Priorat is an anomaly; both new and old, traditional and cutting edge. Located in a ring of mountains just south of Barcelona, the landscape is both breathtaking and austere. Its broken schist soils, ranged on precipitous slopes at 300 – 2000 ft altitude, are a testament to the most hardy of farmers.
Hot and arid, Priorat is famous for the sheen that illuminates the slate-like rocks in the evening sun, looking like the scales of a dragon who has burnt the landscape with its fiery breath. The name Priorat refers to the priories of monks who worked the land. They made strong, sacramental wines that naturally fermented to over 17 degrees alcohol and were capable of considerable ageing, becoming the iconic rancios that can still be found hidden in cellars in the tiny villages that dot the hills.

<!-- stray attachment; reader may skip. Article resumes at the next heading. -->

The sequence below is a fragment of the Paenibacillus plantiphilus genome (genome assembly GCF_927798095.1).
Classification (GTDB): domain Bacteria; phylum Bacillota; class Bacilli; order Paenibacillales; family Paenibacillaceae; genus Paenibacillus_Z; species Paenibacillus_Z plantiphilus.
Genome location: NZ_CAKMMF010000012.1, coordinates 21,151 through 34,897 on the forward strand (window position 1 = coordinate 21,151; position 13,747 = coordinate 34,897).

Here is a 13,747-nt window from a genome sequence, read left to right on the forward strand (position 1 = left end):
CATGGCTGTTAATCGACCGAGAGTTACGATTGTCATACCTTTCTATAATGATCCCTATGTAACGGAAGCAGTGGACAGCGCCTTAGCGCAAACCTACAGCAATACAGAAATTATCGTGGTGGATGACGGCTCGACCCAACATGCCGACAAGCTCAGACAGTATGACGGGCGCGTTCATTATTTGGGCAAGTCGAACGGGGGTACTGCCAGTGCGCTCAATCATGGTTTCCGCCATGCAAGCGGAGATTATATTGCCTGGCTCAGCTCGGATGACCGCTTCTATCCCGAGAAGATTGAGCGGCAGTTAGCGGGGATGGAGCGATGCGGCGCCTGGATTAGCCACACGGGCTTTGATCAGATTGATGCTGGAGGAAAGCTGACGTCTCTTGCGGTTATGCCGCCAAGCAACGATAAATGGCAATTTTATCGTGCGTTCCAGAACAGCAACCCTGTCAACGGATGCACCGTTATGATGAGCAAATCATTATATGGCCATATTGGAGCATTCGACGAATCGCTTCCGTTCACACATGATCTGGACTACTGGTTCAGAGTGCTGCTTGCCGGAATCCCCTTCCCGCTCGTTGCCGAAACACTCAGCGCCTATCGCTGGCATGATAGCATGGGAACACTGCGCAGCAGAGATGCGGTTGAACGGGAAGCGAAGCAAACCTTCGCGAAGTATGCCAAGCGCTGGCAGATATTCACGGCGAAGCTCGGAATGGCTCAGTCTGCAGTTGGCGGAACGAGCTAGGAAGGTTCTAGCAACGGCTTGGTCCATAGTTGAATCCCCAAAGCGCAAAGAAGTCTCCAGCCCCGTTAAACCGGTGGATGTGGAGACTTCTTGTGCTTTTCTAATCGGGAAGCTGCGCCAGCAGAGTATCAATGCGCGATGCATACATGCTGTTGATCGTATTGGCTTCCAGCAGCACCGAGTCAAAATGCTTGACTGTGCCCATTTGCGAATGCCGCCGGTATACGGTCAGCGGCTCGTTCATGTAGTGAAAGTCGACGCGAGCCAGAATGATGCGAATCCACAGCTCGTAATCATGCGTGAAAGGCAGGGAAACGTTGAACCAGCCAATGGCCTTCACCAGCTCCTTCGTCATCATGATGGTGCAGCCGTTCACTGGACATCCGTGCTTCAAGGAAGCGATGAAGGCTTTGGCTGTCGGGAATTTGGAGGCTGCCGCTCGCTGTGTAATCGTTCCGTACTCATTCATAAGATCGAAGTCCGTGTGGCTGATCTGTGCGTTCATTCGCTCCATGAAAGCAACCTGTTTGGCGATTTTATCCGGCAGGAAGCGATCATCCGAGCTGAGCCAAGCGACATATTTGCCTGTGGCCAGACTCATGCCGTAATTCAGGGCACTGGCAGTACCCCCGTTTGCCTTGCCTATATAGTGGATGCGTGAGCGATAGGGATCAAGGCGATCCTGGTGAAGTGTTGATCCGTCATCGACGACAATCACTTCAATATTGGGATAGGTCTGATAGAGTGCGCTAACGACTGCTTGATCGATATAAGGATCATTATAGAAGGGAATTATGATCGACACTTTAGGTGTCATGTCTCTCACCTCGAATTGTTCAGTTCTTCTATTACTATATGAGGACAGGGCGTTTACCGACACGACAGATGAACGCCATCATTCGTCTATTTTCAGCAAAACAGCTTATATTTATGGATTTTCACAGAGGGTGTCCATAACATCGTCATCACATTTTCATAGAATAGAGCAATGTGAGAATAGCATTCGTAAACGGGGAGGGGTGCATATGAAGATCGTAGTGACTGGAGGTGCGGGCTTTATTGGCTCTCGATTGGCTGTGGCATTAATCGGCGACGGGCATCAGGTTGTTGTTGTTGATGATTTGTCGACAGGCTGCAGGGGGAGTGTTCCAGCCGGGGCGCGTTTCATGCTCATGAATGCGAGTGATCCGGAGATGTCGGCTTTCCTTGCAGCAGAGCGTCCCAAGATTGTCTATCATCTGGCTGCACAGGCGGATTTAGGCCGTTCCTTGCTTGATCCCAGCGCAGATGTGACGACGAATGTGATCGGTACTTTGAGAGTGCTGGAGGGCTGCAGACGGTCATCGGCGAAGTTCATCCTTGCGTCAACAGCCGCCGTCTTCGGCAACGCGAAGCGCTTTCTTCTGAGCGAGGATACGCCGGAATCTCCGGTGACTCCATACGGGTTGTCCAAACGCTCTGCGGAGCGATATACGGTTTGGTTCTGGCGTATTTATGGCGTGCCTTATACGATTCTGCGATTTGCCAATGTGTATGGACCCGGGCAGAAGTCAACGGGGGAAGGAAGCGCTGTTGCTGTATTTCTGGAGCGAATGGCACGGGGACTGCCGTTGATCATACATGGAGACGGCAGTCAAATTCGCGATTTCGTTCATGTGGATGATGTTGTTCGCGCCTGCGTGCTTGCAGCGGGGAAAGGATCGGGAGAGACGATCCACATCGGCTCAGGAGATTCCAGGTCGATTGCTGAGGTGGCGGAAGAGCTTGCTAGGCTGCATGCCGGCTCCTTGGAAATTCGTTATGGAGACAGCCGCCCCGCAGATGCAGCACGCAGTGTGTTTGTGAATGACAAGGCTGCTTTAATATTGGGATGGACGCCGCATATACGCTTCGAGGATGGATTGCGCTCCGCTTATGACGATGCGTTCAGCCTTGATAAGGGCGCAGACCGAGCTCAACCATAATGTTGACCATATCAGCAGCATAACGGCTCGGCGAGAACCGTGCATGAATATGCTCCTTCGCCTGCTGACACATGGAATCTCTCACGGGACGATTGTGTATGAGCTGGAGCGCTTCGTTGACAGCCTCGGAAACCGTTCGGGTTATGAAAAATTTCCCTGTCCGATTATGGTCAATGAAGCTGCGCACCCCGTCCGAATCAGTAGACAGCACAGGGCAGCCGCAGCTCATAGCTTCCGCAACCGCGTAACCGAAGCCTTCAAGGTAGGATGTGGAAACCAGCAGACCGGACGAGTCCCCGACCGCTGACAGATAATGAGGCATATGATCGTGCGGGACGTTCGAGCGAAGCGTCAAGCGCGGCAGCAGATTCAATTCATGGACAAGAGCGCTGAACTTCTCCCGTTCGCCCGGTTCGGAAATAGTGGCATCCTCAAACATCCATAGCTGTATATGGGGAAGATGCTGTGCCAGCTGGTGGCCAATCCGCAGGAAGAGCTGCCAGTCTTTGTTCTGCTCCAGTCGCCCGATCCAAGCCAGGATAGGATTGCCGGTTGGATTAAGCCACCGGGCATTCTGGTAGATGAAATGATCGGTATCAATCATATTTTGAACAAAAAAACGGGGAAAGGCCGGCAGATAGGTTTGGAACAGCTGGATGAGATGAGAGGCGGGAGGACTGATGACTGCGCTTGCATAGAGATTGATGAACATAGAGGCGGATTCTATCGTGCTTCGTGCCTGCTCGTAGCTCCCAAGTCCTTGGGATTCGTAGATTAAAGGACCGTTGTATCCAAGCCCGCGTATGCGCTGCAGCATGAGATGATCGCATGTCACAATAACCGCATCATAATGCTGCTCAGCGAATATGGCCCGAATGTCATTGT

Then the famous vine diseases of 19th century Europe hit, and after two World Wars, what resources were left to work the tough land were pooled into the many local co-operative cellars. Fast-forward to the 1980s when René Barbier saw the potential of the region for high quality wines. Turning away from the commercial wine production of his family, he became an almost messianic figure for the region, complete with sandals and bushy beard. Acolytes and converts gathered and powerful, muscular wines were born from extremely low yielding vines lovingly crafted, and released in minuscule quantities.
José Luiz Perez was one of the original group to follow Barbier and he created Mas Martinet, now run by his talented daughter Sarah Perez. In 1996 Mr. Perez decided to rent the facilities of the abandoned co-operative of the town of Porrera, and create Cims, meaning 'summits', to celebrate the ancient local carinena vines. He worked with the local grape growers to identify the best and oldest plots, and enlisted his son Adria to create the wine. Now the growers are contracted to sell their total production to the project, and have started planting the hillsides again. It is a remarkable story of the regeneration of a town and its wine culture.